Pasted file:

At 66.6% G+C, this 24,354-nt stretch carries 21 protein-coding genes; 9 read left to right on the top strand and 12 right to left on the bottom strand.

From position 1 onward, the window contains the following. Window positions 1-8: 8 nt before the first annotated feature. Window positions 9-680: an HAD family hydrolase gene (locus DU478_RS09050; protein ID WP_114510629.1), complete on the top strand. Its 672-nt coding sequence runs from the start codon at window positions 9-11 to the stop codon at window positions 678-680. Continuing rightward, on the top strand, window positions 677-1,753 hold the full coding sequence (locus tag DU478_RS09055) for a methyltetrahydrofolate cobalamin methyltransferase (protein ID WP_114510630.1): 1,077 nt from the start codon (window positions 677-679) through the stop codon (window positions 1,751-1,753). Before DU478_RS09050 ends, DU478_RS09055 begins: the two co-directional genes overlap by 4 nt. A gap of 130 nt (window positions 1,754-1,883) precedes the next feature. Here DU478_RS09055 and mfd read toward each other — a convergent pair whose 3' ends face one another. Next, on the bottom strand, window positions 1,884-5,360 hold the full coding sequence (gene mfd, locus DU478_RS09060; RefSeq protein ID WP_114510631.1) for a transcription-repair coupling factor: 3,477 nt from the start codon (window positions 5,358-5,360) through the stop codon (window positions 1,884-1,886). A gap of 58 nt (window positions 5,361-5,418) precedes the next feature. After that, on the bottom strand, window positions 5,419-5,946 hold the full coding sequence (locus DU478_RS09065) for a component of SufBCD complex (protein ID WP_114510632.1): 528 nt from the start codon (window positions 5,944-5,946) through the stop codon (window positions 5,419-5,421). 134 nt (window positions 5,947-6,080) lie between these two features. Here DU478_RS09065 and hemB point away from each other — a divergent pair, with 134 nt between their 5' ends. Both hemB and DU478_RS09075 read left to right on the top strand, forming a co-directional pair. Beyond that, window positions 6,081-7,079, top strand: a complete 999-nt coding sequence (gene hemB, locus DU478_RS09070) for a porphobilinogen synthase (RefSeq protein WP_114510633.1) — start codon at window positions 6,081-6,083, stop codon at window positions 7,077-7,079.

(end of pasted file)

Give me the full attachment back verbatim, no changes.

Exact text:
At 66.6% G+C, this 24,354-nt stretch carries 21 protein-coding genes; 9 read left to right on the top strand and 12 right to left on the bottom strand.

From position 1 onward, the window contains the following. Window positions 1-8: 8 nt before the first annotated feature. Window positions 9-680: an HAD family hydrolase gene (locus DU478_RS09050; protein ID WP_114510629.1), complete on the top strand. Its 672-nt coding sequence runs from the start codon at window positions 9-11 to the stop codon at window positions 678-680. Continuing rightward, on the top strand, window positions 677-1,753 hold the full coding sequence (locus tag DU478_RS09055) for a methyltetrahydrofolate cobalamin methyltransferase (protein ID WP_114510630.1): 1,077 nt from the start codon (window positions 677-679) through the stop codon (window positions 1,751-1,753). Before DU478_RS09050 ends, DU478_RS09055 begins: the two co-directional genes overlap by 4 nt. A gap of 130 nt (window positions 1,754-1,883) precedes the next feature. Here DU478_RS09055 and mfd read toward each other — a convergent pair whose 3' ends face one another. Next, on the bottom strand, window positions 1,884-5,360 hold the full coding sequence (gene mfd, locus DU478_RS09060; RefSeq protein ID WP_114510631.1) for a transcription-repair coupling factor: 3,477 nt from the start codon (window positions 5,358-5,360) through the stop codon (window positions 1,884-1,886). A gap of 58 nt (window positions 5,361-5,418) precedes the next feature. After that, on the bottom strand, window positions 5,419-5,946 hold the full coding sequence (locus DU478_RS09065) for a component of SufBCD complex (protein ID WP_114510632.1): 528 nt from the start codon (window positions 5,944-5,946) through the stop codon (window positions 5,419-5,421). 134 nt (window positions 5,947-6,080) lie between these two features. Here DU478_RS09065 and hemB point away from each other — a divergent pair, with 134 nt between their 5' ends. Both hemB and DU478_RS09075 read left to right on the top strand, forming a co-directional pair. Beyond that, window positions 6,081-7,079, top strand: a complete 999-nt coding sequence (gene hemB, locus DU478_RS09070) for a porphobilinogen synthase (RefSeq protein WP_114510633.1) — start codon at window positions 6,081-6,083, stop codon at window positions 7,077-7,079.